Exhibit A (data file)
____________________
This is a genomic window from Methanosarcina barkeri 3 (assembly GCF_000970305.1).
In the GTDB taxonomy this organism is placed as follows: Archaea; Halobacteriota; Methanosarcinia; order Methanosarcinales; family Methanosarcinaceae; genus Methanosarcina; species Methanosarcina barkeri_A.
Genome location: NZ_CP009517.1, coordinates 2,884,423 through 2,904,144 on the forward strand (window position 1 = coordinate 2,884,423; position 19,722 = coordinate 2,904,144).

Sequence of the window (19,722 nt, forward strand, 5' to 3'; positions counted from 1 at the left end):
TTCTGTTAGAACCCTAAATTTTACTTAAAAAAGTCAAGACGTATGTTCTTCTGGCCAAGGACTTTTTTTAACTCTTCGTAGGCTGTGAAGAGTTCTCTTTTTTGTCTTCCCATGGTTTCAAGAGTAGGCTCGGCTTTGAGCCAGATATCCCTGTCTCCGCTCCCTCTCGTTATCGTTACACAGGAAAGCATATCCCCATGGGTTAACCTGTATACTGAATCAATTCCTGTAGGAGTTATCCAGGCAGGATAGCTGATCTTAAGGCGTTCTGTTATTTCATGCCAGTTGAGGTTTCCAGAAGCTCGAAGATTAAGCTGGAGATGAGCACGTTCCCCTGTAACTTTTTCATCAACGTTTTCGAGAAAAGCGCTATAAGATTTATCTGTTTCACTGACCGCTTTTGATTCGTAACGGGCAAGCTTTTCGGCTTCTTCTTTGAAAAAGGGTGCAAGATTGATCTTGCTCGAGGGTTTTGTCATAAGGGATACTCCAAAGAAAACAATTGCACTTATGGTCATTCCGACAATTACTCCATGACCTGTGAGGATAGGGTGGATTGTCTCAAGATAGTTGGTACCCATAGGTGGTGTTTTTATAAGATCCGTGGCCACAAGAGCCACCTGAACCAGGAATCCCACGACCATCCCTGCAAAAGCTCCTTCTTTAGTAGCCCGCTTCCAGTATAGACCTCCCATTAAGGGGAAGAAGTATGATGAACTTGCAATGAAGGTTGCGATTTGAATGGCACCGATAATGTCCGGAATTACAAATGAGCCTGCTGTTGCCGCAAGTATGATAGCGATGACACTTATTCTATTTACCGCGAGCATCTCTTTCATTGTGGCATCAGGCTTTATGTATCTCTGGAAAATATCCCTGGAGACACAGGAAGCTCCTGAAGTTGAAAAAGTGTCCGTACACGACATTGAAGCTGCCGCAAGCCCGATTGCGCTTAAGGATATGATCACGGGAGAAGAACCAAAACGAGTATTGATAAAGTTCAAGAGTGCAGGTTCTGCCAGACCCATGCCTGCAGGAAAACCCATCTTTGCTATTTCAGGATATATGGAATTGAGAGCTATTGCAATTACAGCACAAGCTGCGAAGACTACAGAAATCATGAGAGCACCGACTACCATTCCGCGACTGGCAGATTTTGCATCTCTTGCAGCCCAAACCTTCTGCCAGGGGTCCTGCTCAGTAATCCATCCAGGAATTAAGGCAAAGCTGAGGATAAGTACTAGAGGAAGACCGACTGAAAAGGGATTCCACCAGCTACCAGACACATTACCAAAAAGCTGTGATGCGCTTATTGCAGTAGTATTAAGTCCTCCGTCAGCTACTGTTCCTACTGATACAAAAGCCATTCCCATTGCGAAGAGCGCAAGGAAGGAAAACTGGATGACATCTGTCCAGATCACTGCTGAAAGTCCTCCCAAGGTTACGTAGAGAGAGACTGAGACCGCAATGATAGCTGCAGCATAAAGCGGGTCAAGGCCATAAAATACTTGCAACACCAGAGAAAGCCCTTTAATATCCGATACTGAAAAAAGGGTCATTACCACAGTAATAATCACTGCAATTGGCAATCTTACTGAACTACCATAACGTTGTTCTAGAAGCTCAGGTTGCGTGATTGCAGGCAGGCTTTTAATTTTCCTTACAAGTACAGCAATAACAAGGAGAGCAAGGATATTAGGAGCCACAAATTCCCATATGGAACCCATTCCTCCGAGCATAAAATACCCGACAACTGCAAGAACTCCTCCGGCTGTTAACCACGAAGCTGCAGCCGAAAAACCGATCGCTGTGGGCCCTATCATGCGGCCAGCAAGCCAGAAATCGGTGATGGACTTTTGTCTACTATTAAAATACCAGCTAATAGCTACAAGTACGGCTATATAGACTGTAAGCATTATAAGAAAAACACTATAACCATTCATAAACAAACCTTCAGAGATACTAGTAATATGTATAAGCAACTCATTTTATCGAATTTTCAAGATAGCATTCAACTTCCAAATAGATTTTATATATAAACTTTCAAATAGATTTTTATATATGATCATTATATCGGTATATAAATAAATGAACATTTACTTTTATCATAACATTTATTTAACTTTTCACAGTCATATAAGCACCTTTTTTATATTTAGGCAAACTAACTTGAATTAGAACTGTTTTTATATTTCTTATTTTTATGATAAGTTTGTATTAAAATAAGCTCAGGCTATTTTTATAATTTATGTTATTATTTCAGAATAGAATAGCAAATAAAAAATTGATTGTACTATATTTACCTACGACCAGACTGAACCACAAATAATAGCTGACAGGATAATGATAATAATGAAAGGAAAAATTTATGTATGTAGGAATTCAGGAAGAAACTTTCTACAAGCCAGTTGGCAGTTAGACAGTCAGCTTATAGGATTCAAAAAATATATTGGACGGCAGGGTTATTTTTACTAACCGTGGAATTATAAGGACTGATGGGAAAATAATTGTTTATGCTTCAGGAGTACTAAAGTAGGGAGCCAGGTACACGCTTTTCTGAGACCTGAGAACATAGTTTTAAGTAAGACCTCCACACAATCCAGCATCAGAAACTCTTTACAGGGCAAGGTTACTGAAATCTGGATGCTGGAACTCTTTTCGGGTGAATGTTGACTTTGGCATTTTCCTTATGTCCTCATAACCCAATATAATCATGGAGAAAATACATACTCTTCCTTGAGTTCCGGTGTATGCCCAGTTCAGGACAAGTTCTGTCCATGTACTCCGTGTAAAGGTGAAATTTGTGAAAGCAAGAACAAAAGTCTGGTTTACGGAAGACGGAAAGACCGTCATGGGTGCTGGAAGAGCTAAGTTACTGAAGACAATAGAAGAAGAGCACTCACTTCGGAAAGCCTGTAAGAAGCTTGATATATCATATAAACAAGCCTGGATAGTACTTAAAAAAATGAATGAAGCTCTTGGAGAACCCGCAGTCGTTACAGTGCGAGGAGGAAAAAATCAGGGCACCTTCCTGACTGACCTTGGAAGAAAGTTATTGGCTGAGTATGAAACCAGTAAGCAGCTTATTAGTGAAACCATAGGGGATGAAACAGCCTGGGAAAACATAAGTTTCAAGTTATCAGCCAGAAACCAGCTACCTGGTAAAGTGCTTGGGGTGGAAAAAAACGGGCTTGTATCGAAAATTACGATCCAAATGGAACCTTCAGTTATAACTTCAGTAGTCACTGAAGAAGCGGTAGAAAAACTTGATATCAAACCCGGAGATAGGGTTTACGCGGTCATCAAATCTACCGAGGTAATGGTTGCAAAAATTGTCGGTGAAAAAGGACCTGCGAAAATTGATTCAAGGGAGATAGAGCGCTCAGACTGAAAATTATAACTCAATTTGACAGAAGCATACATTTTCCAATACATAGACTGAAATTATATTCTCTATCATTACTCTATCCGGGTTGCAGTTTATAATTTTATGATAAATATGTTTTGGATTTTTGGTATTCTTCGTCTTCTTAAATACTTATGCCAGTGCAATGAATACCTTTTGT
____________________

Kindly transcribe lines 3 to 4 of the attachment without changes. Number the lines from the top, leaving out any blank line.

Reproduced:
Genome location: NZ_CP009517.1, coordinates 2,884,423 through 2,904,144 on the forward strand (window position 1 = coordinate 2,884,423; position 19,722 = coordinate 2,904,144).

Sequence of the window (19,722 nt, forward strand, 5' to 3'; positions counted from 1 at the left end):